Women's Health

The ultimate postpartum checklist of post-birth essentials for new parents

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Preparing for the birth of a new baby is always an exciting time, but it's hard to understate the stress and anxiety that comes with it too.

A new addition to the family marks a massive upheaval and involves big changes to daily life, relationships and self-concept, on top of a major physical recovery for the birthing parent.

It doesn't help either that a lot of the advice for new parents can suggest that becoming a mum or dad is an adventure you just have to strap in for.

But while that might be the case for parenthood itself, postpartum recovery is something you can prepare for.

Many peer-reviewed studies suggest that having a solid plan not just for the birth but for the weeks that follow can be a proactive intervention that provides structure and support, and lessens maternal stress and the risk of postpartum depression.

So we've got your back! Our postpartum recovery checklist will give you the tools to feel fresh, prepared and ready for this vulnerable, transitional time.

What do I need to prepare for postpartum care?

No two parents are the same and your needs during those first few weeks after a baby is born are going to come down to many different factors, from whether you had a vaginal birth or a caesarean, to your home environment, to what services and resources you have easy access to.

That said, there are many postpartum recovery essentials that you can prepare that are going to ease pain and discomfort, and make your experience easier. In particular:

  • Having supportive clothing and accessories on hand is a must. From elastic-waisted pants and leggings to mesh underwear, nursing bras and nursing pads.
  • Sanitary products to help with postpartum bleeding including postpartum pads or maxi pads. If you usually use tampons or a menstrual cup for your periods, make sure you wait until your six-week postnatal check-up and talk to your doctor before going back to them.
  • Hygiene aids such as a peri bottle or a squirt bottle and sitz bath salts.
  • Pain relief aids such as paracetamol, stool softener, ice packs, nipple cream, lidocaine spray, perineal spray or witch hazel pads.
  • Healthy snacks such as trail mix, fresh fruit, plant-based dips and crackers.

Your postpartum essentials aren't just about preparing your body though.

Getting your housekeeping in order before you give birth is crucial to creating a safe environment for you to bring your baby home to, as well as your own physical and emotional healing.

The last thing you want is to be balancing your own recovery and a new baby while trying to reorganise your bathroom.

  • Prepare your house by making sure you have a space to bring your baby back to, and tidy or rearrange to ensure you have easy access to the bathroom, bedroom and kitchen.
  • Stock up on toilet paper, paper plates for when dishes prove an insurmountable task, nappies and your postpartum supplies.
  • Organise to have a range of frozen, pre-cooked meals for when you and your partner aren't able to cook.
  • Make sure your car is ready to get you to the hospital. Check that your registration's up to date, that you have a full tank of petrol, oil, and air in the tyres.
  • Identify your route to the hospital.
  • Install your car seat to bring your baby home.
  • If you have other children, organise babysitters who are prepared to be on standby.
  • Make sure both you and your partner keep your phones fully charged and topped up with credit if prepaid.

What should I do before going to the hospital?

After preparing your house and your transport, you need to make sure you have a hospital bag ready to go.

This means that when the time comes, you can move quickly and get to the hospital with no added stress. In this, you will need:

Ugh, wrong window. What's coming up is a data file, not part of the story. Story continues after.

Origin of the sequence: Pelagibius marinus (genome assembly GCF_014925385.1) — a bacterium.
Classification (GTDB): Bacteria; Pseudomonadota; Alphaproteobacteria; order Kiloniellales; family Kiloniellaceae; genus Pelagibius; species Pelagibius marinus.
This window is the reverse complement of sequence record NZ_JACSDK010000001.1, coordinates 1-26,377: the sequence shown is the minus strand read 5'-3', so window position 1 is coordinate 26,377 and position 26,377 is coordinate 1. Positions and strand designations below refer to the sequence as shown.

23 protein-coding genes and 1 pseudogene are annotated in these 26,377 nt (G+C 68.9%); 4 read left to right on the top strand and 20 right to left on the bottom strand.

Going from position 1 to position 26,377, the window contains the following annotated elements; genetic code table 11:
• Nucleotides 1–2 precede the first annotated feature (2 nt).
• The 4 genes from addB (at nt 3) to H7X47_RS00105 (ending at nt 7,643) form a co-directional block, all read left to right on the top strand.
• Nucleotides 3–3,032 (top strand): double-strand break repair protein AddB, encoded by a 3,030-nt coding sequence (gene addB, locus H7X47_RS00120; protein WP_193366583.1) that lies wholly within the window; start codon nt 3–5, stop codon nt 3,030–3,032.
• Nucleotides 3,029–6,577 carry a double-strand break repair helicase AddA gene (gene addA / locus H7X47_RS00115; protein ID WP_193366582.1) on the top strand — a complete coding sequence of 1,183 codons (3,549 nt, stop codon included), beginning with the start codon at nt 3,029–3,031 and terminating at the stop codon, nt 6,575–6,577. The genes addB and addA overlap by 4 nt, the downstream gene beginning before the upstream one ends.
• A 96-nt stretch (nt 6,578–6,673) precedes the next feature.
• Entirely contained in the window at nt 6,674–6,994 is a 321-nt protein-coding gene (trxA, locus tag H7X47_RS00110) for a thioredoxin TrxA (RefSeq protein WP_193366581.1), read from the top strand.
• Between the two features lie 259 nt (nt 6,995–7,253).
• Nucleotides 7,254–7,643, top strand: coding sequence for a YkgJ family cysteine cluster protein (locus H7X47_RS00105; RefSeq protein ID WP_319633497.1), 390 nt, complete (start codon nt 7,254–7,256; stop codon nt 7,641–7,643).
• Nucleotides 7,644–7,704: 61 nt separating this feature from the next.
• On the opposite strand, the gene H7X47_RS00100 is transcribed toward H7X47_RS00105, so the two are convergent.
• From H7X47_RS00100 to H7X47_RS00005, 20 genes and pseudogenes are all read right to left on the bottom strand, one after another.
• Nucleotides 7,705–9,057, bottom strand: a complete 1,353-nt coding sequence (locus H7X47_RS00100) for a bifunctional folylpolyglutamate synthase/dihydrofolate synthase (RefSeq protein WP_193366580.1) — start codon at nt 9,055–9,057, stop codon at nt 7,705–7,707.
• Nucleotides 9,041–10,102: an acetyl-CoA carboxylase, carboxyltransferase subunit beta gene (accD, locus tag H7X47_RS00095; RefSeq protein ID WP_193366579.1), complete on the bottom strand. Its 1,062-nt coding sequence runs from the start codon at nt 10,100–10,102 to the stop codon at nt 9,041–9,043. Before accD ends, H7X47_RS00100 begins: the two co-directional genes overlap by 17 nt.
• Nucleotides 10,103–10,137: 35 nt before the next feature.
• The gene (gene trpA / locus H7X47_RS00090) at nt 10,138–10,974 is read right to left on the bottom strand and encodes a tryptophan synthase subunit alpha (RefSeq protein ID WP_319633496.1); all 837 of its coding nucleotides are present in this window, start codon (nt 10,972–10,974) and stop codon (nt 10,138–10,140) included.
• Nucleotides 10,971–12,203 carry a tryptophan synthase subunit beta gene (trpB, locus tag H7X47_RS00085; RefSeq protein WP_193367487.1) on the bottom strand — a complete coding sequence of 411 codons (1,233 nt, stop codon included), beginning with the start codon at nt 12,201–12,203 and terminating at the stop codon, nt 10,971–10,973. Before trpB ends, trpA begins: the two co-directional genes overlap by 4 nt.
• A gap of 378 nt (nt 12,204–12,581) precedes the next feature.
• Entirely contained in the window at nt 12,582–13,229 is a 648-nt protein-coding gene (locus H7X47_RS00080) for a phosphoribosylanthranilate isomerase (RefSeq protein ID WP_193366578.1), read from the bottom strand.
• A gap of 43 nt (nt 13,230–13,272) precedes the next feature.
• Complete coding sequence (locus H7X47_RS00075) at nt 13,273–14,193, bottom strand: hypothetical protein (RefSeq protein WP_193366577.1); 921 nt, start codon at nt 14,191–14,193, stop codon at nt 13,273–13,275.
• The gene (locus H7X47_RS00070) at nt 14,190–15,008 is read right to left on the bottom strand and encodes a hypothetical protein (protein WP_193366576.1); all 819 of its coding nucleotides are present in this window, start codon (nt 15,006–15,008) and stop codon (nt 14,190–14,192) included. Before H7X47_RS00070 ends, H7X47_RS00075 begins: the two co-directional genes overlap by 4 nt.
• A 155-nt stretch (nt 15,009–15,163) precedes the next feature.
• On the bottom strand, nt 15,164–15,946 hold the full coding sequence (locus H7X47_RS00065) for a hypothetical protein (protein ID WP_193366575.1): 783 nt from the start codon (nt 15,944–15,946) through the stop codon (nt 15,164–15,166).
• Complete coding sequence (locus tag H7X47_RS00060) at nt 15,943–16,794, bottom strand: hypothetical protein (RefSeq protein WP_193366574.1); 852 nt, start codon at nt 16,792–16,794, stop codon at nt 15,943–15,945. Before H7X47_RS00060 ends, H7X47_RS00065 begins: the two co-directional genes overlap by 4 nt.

• Your Medicare card
  • Your birth plan
  • At least a couple of changes of clothes
  • Maternity pads or maxi pads (these can be purchased at the supermarket)
  • Disposable underwear
  • Your toiletries including toothbrush, soap, hair ties, etc.
  • A large bottle of water (it's important to stay well hydrated).
  • Money
  • Nappies for the baby
  • Baby clothes
  • And a baby blanket

Kin's Mesh Panties provide the ultimate comfort and hold you in with just the right amount of support.

What should you wear directly after delivery?

Whether you gave birth vaginally or via caesarean, your comfort is a top priority.

Maternity pyjamas or loose-fitting loungewear is always a good way to go, and matching that with a nursing bra with breast pads and disposable undies with a maternity pad to catch post-birth bleeding is ideal.

Regardless of the season, packing a cosy cardigan or robe and some bed socks are a must too.

What should I do in the first week postpartum?

The Royal Women's Hospital in Melbourne recommends three key steps for the week after your baby is born: Rest, ice and compression.

  • Rest by lying flat for 30 minutes twice each day. This will help to reduce swelling and take extra weight off your lower pelvic floor and abdominal muscles. As a result, this should help to minimise discomfort around your vagina.
  • Ice is essential to reducing perineal pain and swelling and helping your perineum heal. Using an ice pack (or one of Kin's Soothing Padsicles!) for 20 minutes every two to three hours is the best way to manage this particular postpartum pain.
  • Compression is best achieved through firm, supportive underwear such as Kin's Mesh Panties. These will help support your perineum and lower abdominal muscles, keep giant pads and soothing padsicles in place and assist with postpartum recovery.

In those first few days, you should also talk to your lactation consultant about breastfeeding, try skin-to-skin contact with your baby, utilise ice packs to reduce swelling, and get as much rest as you can.

How long does it take to recover after giving birth?

While postpartum recovery is generally considered to be up to six weeks after giving birth, many studies suggest that those first three months after delivery are the fourth trimester.

Understanding and listening to the needs of your body during that time is pivotal to postpartum recovery and wellbeing, and allows for a more realistic grace period to encompass all birthing parents.

New parents aren't a monolith after all, and so understanding that your body, your environment and your circumstances contribute to your transition to parenthood, and your physical and emotional recovery is essential.